|By: Nokulunga Msibi||25-08-2017|
Investing in whisky is lucrative. It is also great way to diversify your investments and a chance to own one of the world's rare whiskies, to boast to your friends. But what happens when your investment goes wrong?
A Chinese guest in Switzerland walked into a bar on 29 July 2017 at St Moritz and ordered a glass of Macallan 1878 vintage. He paid $10 000 for it. Weeks later, that Macallan he paid handsomely for, was deemed a fake. When Nant distillery opened in 2008 and offered investors, about 900 whisky lovers, the opportunity of owning barrels of whisky to be bought back by Nant distillery. This was a way of raising capital for Nant Distillery and a handsome investment for whisky lovers. Tasmanian police are investigating a case for fraud at Nant distilleries after investors complained about alleged fraudulent activity regarding their investment.
Who is to blame when whisky investments go wrong? In the case of Nant, if the guilty is found to be the distillery, that is at least clear. Fake whiskies produce a different case. In the 2004, Macallan released a statement confirming that some bottles in their antique collection were fakes. This was months after the bottles raised suspicion from acclaimed whisky writer Dave Broom.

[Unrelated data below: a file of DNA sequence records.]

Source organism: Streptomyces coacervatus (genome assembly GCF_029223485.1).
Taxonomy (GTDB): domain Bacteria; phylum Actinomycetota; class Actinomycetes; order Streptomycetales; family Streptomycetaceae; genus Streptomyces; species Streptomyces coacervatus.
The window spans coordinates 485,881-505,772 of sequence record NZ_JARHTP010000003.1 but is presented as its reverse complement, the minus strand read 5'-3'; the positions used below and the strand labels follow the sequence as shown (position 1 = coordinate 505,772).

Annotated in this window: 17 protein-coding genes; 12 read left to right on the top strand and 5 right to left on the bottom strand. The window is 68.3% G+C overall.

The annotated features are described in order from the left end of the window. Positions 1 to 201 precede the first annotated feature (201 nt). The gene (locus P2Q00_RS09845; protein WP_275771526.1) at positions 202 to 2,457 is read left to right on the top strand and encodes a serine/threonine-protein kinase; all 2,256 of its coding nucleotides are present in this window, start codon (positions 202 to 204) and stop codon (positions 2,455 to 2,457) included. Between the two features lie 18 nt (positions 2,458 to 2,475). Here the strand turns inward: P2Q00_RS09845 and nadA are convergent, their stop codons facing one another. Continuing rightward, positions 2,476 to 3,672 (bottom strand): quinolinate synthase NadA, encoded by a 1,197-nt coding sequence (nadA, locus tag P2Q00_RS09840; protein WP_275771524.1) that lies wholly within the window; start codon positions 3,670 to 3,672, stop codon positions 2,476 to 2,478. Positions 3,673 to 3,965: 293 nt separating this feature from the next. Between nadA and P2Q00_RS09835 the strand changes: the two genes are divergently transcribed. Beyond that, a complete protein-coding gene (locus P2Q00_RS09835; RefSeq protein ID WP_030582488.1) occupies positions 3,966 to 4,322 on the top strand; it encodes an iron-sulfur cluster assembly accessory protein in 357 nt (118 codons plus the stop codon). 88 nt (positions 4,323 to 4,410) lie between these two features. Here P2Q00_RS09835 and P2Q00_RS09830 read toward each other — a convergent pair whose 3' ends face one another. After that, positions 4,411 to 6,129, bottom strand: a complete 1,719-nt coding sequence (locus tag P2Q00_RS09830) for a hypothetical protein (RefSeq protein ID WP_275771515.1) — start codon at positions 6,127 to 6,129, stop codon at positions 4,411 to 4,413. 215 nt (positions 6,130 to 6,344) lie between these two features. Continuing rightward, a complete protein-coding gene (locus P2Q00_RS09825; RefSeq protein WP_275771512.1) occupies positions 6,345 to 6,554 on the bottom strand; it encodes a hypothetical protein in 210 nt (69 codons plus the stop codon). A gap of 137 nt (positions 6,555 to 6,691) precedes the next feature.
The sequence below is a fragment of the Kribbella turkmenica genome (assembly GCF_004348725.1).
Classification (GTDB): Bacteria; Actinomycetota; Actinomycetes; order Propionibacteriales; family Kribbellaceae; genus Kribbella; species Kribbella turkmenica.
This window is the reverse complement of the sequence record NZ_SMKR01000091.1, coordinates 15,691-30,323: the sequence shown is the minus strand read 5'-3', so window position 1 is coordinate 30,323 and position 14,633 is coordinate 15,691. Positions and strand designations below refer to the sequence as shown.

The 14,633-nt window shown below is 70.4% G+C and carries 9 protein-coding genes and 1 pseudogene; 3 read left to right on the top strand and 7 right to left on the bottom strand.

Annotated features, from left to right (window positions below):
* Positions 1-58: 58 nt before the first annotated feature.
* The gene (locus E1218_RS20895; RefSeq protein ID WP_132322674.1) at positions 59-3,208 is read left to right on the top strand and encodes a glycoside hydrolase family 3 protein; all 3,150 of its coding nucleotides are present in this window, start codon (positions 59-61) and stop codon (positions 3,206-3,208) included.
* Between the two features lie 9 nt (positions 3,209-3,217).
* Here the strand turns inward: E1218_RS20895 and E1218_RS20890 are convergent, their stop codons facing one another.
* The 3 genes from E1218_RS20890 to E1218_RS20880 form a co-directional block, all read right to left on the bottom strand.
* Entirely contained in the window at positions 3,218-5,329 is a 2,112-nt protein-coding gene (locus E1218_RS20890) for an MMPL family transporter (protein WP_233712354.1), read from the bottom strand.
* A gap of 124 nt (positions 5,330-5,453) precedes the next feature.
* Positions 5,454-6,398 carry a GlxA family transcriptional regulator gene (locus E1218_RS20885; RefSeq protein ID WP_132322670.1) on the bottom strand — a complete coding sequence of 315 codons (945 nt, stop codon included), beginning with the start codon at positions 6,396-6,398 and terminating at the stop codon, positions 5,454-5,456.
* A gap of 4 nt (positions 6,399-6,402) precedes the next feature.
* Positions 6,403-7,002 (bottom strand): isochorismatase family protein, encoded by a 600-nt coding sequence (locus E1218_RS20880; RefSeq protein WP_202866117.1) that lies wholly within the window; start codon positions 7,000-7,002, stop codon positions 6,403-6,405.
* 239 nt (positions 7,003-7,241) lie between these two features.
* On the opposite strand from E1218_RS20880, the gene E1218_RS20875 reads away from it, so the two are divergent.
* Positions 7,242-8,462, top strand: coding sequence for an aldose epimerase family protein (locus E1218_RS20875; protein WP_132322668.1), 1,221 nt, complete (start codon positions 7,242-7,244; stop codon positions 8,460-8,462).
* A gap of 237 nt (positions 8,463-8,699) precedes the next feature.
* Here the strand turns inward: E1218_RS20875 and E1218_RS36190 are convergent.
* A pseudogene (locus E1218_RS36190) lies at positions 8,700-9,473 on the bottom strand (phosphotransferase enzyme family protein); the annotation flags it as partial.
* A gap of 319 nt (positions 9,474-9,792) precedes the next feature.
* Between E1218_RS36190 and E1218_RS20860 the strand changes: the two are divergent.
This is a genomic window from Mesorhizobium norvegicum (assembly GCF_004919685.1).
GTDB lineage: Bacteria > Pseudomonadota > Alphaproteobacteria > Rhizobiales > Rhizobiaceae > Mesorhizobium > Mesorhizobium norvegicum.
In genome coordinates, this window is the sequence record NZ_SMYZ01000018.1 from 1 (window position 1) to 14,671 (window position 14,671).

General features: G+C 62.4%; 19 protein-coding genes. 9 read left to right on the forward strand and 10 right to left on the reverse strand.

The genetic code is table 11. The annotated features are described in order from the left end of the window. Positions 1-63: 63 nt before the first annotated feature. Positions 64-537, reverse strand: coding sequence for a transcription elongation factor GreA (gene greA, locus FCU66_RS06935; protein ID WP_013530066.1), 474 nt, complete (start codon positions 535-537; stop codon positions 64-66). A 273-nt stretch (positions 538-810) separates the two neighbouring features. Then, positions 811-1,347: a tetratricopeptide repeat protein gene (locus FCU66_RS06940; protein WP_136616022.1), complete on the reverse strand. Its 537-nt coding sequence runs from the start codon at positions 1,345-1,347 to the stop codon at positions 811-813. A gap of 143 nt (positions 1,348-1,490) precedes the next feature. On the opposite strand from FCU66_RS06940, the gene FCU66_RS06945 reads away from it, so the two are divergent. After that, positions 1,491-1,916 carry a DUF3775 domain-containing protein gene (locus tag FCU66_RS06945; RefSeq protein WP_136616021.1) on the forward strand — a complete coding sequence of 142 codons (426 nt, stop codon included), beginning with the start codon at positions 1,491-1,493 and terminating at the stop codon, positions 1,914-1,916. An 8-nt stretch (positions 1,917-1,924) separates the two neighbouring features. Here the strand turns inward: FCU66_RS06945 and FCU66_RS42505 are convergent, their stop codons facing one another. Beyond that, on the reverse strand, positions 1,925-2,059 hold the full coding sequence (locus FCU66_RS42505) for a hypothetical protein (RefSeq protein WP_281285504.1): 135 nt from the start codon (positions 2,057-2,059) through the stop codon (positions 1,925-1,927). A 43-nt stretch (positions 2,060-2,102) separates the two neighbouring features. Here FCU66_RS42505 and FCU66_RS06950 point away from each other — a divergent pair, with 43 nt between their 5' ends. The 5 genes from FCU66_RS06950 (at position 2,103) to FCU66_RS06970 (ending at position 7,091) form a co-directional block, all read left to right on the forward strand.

The problem with fake whiskies is that they come from reputable dealers and auction houses. Nobody has reason to suspect that a whisky from a reputable auction house or could be a fake. Even experts get duped. The Macallan collection was, after investigation on labels, including carbon dating the liquid inside the bottles, was found to be riddled with forgeries.
What is surprising is that a decade later, the incident at Devil’s Place bar at the Hotel Waldhaus - one of the world's leading whisky bars, whisky lovers and experts alike, can still be duped by these fake whiskies. Caution is to be exercised when investing in whisky.
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